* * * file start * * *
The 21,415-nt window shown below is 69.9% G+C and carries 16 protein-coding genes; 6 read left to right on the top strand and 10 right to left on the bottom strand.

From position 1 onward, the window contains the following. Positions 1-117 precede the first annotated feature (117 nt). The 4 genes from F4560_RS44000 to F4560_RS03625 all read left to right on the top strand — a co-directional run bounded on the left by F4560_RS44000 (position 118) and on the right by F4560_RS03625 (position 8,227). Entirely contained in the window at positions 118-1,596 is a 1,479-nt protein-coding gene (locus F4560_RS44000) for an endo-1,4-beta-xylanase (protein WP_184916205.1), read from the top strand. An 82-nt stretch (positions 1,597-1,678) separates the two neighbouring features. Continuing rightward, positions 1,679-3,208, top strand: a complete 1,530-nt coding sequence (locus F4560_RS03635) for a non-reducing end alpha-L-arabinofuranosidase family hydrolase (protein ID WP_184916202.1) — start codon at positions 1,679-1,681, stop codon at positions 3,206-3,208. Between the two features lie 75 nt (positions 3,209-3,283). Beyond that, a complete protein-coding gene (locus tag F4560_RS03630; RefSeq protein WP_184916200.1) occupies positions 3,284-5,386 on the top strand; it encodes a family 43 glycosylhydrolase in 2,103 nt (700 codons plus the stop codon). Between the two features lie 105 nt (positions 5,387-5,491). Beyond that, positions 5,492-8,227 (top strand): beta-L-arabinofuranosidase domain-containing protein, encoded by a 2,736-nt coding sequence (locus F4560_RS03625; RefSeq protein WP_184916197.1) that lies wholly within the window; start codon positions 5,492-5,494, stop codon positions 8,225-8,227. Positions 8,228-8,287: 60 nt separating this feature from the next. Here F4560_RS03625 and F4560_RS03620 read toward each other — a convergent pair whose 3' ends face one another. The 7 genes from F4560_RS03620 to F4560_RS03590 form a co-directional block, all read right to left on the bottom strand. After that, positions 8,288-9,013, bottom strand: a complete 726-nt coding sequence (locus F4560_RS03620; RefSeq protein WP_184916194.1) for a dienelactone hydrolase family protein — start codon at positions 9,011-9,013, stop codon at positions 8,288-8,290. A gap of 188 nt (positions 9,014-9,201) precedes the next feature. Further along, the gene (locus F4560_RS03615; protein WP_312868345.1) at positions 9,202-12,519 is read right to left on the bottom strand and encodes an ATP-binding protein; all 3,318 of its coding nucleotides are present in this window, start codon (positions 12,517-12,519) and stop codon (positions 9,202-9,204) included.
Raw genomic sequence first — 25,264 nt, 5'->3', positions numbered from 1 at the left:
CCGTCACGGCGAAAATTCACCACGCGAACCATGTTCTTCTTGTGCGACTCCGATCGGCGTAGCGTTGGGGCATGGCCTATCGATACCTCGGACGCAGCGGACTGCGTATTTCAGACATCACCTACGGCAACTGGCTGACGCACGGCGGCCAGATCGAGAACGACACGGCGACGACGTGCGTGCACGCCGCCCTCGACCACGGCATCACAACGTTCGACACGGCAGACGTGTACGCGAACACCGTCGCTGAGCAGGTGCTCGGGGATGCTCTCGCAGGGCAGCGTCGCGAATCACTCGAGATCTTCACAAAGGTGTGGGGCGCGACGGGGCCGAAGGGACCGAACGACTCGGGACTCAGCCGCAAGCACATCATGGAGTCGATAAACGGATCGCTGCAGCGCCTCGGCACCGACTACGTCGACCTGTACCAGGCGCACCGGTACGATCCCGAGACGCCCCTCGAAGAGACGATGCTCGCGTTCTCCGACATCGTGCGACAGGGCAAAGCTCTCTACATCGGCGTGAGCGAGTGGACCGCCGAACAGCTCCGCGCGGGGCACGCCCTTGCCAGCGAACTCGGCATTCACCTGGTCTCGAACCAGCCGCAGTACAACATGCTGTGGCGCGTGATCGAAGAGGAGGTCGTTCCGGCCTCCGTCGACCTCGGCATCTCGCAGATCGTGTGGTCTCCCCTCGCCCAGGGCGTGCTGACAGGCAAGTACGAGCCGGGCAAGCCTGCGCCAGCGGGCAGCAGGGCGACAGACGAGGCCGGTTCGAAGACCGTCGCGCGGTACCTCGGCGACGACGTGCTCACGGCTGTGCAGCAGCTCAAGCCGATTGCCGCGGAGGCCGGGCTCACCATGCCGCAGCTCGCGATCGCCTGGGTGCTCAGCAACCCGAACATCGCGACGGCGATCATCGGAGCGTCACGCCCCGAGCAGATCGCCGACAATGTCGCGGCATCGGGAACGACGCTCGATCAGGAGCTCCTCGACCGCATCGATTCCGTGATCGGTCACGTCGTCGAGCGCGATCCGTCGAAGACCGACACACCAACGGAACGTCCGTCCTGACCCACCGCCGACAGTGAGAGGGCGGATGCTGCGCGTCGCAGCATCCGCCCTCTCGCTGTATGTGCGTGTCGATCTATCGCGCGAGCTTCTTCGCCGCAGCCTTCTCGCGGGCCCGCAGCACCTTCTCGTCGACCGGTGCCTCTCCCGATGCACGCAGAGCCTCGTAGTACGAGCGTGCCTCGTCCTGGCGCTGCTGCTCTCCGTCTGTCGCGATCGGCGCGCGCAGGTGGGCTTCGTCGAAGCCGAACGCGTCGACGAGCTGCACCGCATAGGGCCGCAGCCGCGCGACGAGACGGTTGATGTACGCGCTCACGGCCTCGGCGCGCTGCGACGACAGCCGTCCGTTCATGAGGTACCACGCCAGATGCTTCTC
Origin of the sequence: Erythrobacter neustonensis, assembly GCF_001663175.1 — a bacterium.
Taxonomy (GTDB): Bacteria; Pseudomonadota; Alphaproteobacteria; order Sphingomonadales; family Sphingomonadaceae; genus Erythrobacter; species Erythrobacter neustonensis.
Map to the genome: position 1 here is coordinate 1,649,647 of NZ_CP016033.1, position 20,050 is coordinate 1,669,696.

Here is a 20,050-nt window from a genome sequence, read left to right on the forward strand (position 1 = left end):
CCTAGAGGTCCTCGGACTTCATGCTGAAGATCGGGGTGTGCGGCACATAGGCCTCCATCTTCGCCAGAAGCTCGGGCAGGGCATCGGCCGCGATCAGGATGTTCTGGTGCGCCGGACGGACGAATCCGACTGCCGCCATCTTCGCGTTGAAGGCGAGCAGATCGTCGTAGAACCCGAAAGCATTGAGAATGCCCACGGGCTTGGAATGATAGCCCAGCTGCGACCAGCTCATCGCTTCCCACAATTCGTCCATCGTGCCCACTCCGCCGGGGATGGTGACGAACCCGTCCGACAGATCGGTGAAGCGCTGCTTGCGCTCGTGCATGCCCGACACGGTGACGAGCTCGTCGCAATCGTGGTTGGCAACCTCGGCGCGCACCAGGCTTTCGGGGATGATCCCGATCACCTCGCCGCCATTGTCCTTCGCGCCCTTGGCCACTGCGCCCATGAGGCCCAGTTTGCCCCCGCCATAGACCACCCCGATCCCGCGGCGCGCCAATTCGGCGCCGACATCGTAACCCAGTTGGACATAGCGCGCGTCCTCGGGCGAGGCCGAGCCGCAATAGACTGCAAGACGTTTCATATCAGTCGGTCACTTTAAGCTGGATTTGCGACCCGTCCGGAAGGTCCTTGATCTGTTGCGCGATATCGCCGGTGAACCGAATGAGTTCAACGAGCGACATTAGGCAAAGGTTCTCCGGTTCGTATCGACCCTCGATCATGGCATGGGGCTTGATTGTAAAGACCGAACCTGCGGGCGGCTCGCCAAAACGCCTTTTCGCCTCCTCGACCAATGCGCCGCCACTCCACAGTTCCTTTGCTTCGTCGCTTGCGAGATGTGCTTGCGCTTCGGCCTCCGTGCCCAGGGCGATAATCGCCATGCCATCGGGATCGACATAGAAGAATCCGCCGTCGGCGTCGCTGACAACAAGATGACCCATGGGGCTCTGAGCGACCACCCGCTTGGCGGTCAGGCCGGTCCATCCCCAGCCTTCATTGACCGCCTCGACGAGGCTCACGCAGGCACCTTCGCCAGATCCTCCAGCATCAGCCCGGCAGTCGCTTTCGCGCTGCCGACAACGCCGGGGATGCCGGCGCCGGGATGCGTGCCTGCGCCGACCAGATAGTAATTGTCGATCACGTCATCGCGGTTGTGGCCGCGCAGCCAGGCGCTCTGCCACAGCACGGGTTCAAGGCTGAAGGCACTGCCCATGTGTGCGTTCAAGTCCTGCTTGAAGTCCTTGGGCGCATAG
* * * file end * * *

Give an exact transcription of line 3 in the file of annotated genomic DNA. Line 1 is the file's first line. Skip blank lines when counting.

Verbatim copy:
Raw genomic sequence first — 25,264 nt, 5'->3', positions numbered from 1 at the left: